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Solarmaker Info Stealer to Hit the Wild Again, What Makes it so Dangerous?

In a second attack, a sophisticated known as Solarmaker is ready for the second go into the wild and will try to steal credentials once again. What is Solarmaker malware? As far back as April 2020, telemetry data suggests malicious actions associated with the Solarmarker malware campaign, which has been active since September 2020. Talos researchers Andrew Windsor and Chris Neal wrote in a technical write-up published last week that the Solarmarker campaign appears to be conducted primarily by a sophisticated actor focused on credential and residual information theft. Infections often consist of multiple moving parts, including the deployment of components such as Jupyter and Uran (likely as a reference to Uranus), which may be used to transmit command-and-control (C2) communications. It can access a victim's Firefox or Google Chrome browser to steal personal information, credentials, and form submission values whereas a previously unknown payload acts as a keylogger to track keystrokes. Conclusion There have also been multiple changes to the infection chain as well as the return of old tricks like SEO poisoning, which have contributed to the recent surge inactivity. It involves improper use of Search Engine Optimization (SEO) techniques to boost the visibility of malicious sites and dropper files in search engine results. Solarmarker's artifacts may have been designed in such a way to deceive TAC, although Talos suspects it may have been done intentionally. Scientists concluded that the actor behind Solarmarker possesses moderate to advanced abilities. It takes substantial effort to maintain the interconnected, rotating infrastructure." Clearly, substantial effort is needed to maintain the interconnected, rotating infrastructure." A key characteristic of the actor is ensuring the continuity of the campaign, such as updating encryption methods used for C2 communication in the Mars DLL, following the disassembly of previous components of the malware, alongside more typically used strategies such as changing the C2 infrastructure hosts.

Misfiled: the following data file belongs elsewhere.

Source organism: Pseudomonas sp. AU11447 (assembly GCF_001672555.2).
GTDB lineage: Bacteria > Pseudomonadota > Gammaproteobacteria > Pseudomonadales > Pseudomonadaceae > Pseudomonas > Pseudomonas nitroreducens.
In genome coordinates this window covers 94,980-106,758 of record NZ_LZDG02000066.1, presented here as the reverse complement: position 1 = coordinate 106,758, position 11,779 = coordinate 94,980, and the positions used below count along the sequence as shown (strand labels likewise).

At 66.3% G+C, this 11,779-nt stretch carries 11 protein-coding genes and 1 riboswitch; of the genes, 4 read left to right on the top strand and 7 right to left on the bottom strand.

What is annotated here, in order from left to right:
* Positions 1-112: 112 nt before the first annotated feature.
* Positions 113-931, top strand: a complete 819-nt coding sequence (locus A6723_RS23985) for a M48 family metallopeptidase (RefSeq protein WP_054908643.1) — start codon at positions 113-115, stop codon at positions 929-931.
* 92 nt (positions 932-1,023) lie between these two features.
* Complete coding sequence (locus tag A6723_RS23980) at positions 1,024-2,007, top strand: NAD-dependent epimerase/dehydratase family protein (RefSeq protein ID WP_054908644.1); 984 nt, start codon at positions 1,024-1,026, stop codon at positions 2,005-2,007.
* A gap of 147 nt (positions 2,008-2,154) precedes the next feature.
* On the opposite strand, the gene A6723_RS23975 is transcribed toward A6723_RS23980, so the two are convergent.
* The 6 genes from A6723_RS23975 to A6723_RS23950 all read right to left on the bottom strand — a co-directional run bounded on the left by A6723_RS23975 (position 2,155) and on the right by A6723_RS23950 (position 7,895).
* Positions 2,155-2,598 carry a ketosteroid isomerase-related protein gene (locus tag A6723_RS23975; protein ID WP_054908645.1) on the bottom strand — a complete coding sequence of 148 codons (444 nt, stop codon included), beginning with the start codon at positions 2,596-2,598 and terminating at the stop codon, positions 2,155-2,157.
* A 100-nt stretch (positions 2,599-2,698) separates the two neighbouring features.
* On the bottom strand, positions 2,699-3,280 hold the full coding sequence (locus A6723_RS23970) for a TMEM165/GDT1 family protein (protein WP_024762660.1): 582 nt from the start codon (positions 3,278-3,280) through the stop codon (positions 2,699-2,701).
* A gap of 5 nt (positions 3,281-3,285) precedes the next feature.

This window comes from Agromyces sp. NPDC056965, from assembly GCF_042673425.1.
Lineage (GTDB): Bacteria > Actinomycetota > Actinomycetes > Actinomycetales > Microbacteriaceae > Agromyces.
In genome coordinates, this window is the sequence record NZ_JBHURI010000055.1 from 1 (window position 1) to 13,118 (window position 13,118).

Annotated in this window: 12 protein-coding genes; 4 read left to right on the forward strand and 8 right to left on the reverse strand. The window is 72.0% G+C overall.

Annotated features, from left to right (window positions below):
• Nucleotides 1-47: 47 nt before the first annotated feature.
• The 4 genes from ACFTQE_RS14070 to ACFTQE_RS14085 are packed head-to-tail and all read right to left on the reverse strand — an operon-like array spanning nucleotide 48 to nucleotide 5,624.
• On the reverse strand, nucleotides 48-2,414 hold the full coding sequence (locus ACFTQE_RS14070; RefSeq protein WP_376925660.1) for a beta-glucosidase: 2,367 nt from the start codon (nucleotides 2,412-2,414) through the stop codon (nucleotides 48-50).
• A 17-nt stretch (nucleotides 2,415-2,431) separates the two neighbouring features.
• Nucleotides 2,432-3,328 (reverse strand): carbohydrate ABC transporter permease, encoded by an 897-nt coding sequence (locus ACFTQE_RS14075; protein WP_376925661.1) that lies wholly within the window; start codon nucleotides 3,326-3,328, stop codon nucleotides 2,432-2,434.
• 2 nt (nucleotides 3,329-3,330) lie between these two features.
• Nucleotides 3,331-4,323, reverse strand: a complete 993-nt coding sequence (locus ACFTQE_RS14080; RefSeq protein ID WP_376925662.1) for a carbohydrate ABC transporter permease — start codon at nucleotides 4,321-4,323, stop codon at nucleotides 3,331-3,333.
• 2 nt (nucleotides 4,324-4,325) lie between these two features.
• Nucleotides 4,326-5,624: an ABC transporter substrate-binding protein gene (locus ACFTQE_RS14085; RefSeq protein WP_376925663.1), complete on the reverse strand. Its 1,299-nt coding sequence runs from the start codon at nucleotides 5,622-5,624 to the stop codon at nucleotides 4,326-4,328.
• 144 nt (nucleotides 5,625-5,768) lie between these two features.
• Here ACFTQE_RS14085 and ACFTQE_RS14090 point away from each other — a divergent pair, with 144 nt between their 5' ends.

Solarmaker has found its way back into the wild

In a second attack, a sophisticated known as Solarmaker is ready for the second go into the wild and will try to steal credentials once again. 

What is Solarmaker Malware?

As far back as April 2020, telemetry data suggests malicious actions associated with the Solarmarker malware campaign, which has been active since September 2020.

Talos researchers Andrew Windsor and Chris Neal wrote in a technical write-up published last week that the Solarmarker campaign appears to be conducted primarily by a sophisticated actor focused on credential and residual information theft. 

Infections often consist of multiple moving parts, including the deployment of components such as Jupyter and Uran (likely as a reference to Uranus), which may be used to transmit command-and-control (C2) communications.

It can access a victim’s Firefox or Google Chrome browser to steal personal information, credentials, and form submission values whereas a previously unknown payload act as a keylogger to track keystrokes. 

Conclusion 

There have also been multiple changes to the infection chain as well as the return of old tricks like SEO poisoning, which have contributed to the recent surge inactivity. It involves improper use of Search Engine Optimization (SEO) techniques to boost the visibility of malicious sites and dropper files in search engine results.  

Solarmarker’s artifacts may have been designed in such a way to deceive TAC, although Talos suspects it may have been done intentionally.

Scientists concluded that the actor behind Solarmarker possesses moderate to advanced abilities. It takes substantial effort to maintain the interconnected, rotating infrastructure.” Clearly, substantial effort is needed to maintain the interconnected, rotating infrastructure.”

A key characteristic of the actor is ensuring the continuity of the campaign, such as updating encryption methods used for C2 communication in the Mars DLL, following the disassembly of previous components of the malware, alongside more typically used strategies such as changing the C2 infrastructure hosts

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